Carbon nanotubes, graphene and nano sized core shell rubber particles have all been extensively researched for their capability to improve mechanical properties of thermoset resins. However, there has been a lack of research on their evaluation for energy absorption in high velocity impact scenarios, and the fundamental mechanics of their failure mechanisms during highly dynamic stress transfer through the matrix. This fundamental research is essential for laying the foundation for improvement in ballistic performance in composite armor. In hard armor applications, energy absorption is largely accomplished through delamination between plies of the composite laminate. This energy absorption is accomplished through two mechanisms. The first being the elongation of the fiber reinforcement contained in the resin matrix, and the second is the propagation of the crack in between the discreet fabric plies. This research aims to fundamentally study the energy absorption characteristics of various nano-particles as reinforcements in thermoset resin for high velocity impact applications. Multiple morphologies will be evaluated through use of platelet, tubular and spherical shaped nano-particles. Evaluations of the effect on stress transfer through the matrix due to the combination of nano sized and micro scale particles of milled fiber is conducted. Three different nano-particles are utilized, specifically, multi-walled carbon nanotubes, graphene, and core shell rubber particles. The difference in surface area, aspect ratio and molecular structure between the tube, platelet and spherical nano-particles causes energy absorption through different failure mechanisms. This changes the impact performance of composite panels enhanced with the nano-particle fillers. Composite panels made through the use of dispersing the various nano-particles in a non-contact planetary mixer, are evaluated through various dynamic and static testing, including unnotched cantilever beam impact, mixed mode fracture toughness, split-Hopkinson bar, and ballistic V50 testing.The unnotched cantilever beam testing showed that the addition of milled fiber degraded the impact resistance of the samples. Addition of graphene nano platelets unilaterally degraded impact resistance through the unnotched cantilever beam testing. 1.5% loading of MWCNT showed the greatest increase in impact resistance, with a 43% increase over baseline.Determining the critical load for mixed mode interlaminar shear testing can be difficult for composite panels that bend without breaking. An iterative technique of optimizing the coefficient of determination, R2, in linear regression is developed for objectively determining the point of non-linearity for critical load. This allows for a mathematical method of determination; thereby eliminating any subjective decision of choosing where the data becomes non-linear. The core shell rubber nano particles showed the greatest strain energy release rate with an exponential improvement over the baseline results.Synergistic effects between nano and micro sized particles in the resin matrix during transfer of the stress wave were created and evaluated. Loadings of 1% milled carbon fiber enhanced the V50 ballistic performance of both carbon nanotube and core shell rubber particles in the resin matrix. However, the addition of milled carbon fiber degrades the impact resistance of all nano-particle enhanced resin matrices. Therefore, benefits gained from the addition of micro-sized particles in combination with nano-sized particles, are only seen in high energy impact scenarios with micro second durations.Loadings of 1% core shell rubber particles and 1% milled carbon fiber have an improvement of 8% in V50 ballistic performance over the baseline epoxy sample for 44 mag single wad cutter gas check projectiles. Loadings of 1% multi-walled carbon nanotubes with 1% milled carbon fiber have an improvement of 7.3% in V50 ballistic performance over the baseline epoxy sample.The failure mechanism of the various nano-particle enhanced resin matrices during the ballistic event is discussed through the use of scanning electron microscope images and Raman spectroscopy of the panels after failure. The Raman spectroscopy data shows a Raman shift for the fibers that had an enhancement in the V50 performance through the use of nano-particles. The Raman band for Kevlar(&)#174; centered at 1,649 cm-1 stemming from the stretching of the C==O bond of the fiber shows to be more sensitive to the residual axial strain, while the Raman band centered at 1,611 cm-1 stemming from the C-C phenyl ring is minimally affected for the CSR enhanced panels due to the failure mechanism of the CSR particles during crack propagation.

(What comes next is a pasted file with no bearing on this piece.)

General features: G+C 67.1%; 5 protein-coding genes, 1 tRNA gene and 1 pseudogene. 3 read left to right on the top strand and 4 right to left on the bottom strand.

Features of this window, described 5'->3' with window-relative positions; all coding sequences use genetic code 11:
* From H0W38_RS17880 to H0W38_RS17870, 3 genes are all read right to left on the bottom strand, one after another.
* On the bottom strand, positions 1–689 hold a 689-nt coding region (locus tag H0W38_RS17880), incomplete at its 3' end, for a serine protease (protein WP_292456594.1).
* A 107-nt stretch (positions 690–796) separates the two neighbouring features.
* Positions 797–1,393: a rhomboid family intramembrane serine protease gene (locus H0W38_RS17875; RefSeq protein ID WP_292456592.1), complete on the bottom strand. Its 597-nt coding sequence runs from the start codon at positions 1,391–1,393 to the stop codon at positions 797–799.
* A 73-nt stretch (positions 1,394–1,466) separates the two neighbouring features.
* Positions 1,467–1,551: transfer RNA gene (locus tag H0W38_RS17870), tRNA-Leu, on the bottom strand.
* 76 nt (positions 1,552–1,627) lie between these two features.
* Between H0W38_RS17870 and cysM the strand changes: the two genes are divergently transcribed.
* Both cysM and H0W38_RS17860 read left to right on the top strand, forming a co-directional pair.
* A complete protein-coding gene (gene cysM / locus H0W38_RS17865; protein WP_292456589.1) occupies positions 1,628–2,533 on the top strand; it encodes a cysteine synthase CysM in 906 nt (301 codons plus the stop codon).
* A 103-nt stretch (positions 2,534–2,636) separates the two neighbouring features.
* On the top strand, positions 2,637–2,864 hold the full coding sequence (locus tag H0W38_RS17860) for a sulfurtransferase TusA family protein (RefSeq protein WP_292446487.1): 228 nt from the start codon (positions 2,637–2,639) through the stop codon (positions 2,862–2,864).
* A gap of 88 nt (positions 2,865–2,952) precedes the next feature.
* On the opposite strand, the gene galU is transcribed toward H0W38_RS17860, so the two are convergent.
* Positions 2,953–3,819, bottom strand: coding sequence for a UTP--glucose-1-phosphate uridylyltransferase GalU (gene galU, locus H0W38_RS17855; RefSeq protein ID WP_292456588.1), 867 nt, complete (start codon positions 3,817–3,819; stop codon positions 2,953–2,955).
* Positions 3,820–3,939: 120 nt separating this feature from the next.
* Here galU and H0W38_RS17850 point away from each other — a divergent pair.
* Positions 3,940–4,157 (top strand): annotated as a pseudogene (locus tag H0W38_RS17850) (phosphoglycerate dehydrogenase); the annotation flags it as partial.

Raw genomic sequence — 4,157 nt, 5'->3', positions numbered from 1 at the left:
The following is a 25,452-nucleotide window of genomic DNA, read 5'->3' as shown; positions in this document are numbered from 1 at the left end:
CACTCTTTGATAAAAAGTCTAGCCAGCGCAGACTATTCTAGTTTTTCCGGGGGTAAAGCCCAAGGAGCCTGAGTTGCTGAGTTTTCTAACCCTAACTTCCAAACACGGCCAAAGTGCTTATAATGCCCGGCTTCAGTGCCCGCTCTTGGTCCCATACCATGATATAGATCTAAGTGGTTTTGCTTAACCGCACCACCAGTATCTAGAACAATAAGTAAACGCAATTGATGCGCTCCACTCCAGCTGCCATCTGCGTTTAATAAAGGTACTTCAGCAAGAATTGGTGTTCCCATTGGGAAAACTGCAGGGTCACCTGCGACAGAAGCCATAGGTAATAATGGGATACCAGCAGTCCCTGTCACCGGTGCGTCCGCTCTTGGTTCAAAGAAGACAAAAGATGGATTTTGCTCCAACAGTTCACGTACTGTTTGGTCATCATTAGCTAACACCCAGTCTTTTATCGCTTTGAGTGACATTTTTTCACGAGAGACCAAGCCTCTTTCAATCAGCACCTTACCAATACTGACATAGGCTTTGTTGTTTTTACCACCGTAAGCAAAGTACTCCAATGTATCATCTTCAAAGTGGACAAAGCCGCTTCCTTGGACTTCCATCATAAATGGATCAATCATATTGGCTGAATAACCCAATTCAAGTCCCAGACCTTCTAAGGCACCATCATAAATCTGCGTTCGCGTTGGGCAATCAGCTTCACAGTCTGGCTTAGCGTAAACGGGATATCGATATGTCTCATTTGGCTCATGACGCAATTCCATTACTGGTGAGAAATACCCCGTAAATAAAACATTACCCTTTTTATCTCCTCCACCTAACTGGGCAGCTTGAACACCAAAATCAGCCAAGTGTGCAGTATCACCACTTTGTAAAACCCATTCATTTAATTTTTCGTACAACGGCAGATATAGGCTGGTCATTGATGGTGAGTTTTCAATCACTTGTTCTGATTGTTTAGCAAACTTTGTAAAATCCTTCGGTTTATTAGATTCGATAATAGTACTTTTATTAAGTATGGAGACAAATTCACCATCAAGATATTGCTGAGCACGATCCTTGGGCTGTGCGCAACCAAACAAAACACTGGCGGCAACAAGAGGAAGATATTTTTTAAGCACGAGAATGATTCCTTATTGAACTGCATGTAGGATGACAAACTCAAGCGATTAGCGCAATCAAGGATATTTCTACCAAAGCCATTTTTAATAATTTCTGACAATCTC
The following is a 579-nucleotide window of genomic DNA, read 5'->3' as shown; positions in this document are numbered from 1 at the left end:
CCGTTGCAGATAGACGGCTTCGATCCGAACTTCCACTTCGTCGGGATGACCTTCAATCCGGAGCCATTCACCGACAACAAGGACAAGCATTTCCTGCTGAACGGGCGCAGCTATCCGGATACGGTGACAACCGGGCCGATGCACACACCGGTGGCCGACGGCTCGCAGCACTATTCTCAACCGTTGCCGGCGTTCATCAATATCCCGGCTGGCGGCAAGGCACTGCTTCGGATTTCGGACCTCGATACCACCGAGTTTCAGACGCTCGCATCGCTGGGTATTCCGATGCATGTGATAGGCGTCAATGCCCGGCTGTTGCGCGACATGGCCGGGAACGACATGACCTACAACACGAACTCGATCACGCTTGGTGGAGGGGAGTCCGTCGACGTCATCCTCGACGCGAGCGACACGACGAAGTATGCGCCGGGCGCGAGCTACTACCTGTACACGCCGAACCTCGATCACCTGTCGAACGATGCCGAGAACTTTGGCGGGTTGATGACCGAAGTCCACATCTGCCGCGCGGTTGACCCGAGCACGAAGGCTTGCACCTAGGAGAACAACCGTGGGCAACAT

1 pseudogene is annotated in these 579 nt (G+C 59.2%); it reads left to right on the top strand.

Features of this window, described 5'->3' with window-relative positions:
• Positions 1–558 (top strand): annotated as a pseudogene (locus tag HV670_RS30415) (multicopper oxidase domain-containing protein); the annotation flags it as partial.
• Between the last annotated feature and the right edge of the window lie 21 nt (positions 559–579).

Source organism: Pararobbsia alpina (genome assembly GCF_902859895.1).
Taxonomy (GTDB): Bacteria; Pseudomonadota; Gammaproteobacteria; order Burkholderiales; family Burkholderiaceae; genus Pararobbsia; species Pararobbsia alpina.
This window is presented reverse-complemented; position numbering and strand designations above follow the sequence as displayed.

Title: Nano-Particles in Multi-Scale Composites and Ballistic Applications.